And, lastly, when we consider the effects, direct and collateral, of such a penal code as has existed in Ireland, it is not too much to say, that it may be laid down as incontrovertibly proved, that to the penal code it is, England has to look as the source of all alarm she now entertains for the safety of Ireland ; and to England Ireland has to look for the cause of all the misery and degradation which, at this day even, peculiarly mark her character among the nations of the world.
The Roman numerals refer to the vol. and the Arabic to the page.
ARM5, Catholics deprived of the use of xx; 201, 437, 447
admitted to be xxi, 99
to the Inhabitants of Cork *x, 447
to the King, 1774 xx, 456
- to the King, 1793 xxi, 112
admitted to be xxi, 99
- Laws in force against them in 1697 xx, 200
Catholic Clergy, Conduct of, in 1745 xx, 440
Exhortation of, in 1757 xx, 441
- Conduct of, in 1798 xxi, 127.
of 1792 xx, 443
--- admitted xx, 462. xxi, 99 Elections, Catholics not to vote at xx, 205, 435, 437
Catholics to vote at xxi, 105
- Recall of xxi, 124
- Converted xx, 433
-- Registering of xx, 434, 462 Popery, Act to prevent xx, 204
to discharge persons from penalties of xx, 436 Property xx, 204, 461, 462. xxi, 105 Penal Laws, Effect of xx, 451
-- Repeal of some of the xx, 463
-- Still in force xxi, 111
1791 xx, 466
1793 xxi, 101
admitted to be xxi, 99 .
TO THE REV. P. ELMSLEY, A.M.
IN ANSWER TO THE APPEAL
MADE TO PROFESSOR SANDFORD,
AS UMPIRE BETWEEN THE
UNIVERSITY OF OXFORD
- THE EDINBURGH REVIEW.
BY D. K. SANDFORD, ESQ.
PROFESSOR OF GREEK IN THE UNIVERSITY OF GLASGOW.
Leonato to Dogberry. .
Much ado about Nothing.
Merchant of Venice. “ The Man's a Monk, and Monk-like has dreamed, to get a little moneygive him a hundred shillings, that he may not think he has been dreaming for nothing."
I ADDRESS this letter to you, as by far the most eminent scholar whom the University of Oxford at present numbers on her lists; as one, whose name stands high with the world in general for literature and genius; and whose aid, wherever it can be serviceable, will not be refused to a fellow-laborer in the cause of Classical Education. The appeal that has been made to me, by the anonymous assailant of the Edinburgh Review, in behalf of the open Colleges of Oxford, has placed me in rather an awkward predicament. With every wish and intention to act as an upright Judge, the consciousness, that a question so important must now be finally determined by my decision, makes me shrink a little from the responsibility imposed by the appellant. I am anxious, therefore, to associate some one with me in my office of Arbiter, and I see none, whom I can invite to be my assessor on the Bench, with greater propriety than yourself.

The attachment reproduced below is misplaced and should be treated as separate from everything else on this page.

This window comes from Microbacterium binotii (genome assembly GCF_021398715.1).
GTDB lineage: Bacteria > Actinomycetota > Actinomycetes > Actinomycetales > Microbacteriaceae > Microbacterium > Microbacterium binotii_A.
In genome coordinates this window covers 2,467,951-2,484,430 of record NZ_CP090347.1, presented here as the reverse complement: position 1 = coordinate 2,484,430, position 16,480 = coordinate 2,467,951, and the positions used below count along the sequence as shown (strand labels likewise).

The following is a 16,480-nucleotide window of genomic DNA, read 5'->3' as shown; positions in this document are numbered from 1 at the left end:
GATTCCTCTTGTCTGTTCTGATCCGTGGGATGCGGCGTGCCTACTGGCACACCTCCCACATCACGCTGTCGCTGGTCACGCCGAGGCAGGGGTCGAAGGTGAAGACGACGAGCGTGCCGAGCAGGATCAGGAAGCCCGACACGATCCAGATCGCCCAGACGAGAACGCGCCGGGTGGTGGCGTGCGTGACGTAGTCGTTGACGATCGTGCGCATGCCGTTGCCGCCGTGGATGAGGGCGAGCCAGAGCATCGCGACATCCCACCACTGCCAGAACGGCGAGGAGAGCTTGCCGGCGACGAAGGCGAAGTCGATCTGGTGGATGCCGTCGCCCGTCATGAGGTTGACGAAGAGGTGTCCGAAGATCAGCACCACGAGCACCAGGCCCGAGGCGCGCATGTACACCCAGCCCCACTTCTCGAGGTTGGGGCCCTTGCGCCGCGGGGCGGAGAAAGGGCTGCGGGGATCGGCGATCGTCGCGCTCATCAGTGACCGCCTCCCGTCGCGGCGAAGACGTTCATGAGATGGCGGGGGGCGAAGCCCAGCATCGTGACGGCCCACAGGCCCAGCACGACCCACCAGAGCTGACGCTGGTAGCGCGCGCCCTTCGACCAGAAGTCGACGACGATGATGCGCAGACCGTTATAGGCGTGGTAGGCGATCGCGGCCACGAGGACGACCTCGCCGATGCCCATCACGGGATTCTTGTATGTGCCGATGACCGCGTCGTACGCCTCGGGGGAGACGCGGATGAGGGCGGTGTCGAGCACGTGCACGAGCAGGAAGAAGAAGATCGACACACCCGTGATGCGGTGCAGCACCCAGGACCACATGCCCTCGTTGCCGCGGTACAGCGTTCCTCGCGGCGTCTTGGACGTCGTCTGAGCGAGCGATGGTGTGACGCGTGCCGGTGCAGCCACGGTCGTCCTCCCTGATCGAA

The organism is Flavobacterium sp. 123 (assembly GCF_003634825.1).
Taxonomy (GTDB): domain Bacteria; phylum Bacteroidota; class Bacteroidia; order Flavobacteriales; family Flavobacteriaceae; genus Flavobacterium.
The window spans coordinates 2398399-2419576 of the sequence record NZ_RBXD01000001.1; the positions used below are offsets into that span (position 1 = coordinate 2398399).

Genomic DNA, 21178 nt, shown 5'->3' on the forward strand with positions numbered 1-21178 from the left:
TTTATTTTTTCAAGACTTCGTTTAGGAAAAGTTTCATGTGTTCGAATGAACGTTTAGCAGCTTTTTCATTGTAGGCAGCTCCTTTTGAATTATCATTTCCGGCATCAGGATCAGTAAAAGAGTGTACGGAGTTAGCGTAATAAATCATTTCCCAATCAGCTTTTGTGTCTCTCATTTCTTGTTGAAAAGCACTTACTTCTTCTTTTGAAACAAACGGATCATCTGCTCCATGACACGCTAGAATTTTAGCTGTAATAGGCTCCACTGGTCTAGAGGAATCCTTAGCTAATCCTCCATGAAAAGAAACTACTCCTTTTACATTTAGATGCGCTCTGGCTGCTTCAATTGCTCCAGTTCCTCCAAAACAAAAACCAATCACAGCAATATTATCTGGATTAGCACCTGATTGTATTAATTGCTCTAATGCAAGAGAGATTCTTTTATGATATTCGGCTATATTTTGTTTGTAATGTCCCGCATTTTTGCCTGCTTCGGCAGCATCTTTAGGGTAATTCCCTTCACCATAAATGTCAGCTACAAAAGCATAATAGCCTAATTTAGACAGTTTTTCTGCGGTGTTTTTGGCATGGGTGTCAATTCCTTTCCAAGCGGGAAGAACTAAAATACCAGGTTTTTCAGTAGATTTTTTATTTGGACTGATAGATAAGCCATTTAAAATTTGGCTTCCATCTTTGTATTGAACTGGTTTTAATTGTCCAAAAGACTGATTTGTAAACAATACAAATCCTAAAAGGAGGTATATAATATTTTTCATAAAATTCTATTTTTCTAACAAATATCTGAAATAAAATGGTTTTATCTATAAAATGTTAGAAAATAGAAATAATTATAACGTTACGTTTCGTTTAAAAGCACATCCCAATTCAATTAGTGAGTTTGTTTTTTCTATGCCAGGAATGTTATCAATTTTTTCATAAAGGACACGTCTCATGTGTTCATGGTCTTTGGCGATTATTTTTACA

In calling upon me as an Oxford man, and considering me as much connected with that University as with Edinburgh, the Champion of the open Colleges has exaggerated my claims to the character which he has chosen to assign to me. Except that I suppose my name to be still on the books of Christ Church; that I shall probably graduate as a Master; and that I made the University, for upwards of 3 years, the scene of studies, which, for all the assistance I received in them, might as well have been conducted at Jerusalem ; I have no title to these fraternal hugs. Such is the full extent of my connexion with Oxford, which was my temporary residence, but never my home. I carried with me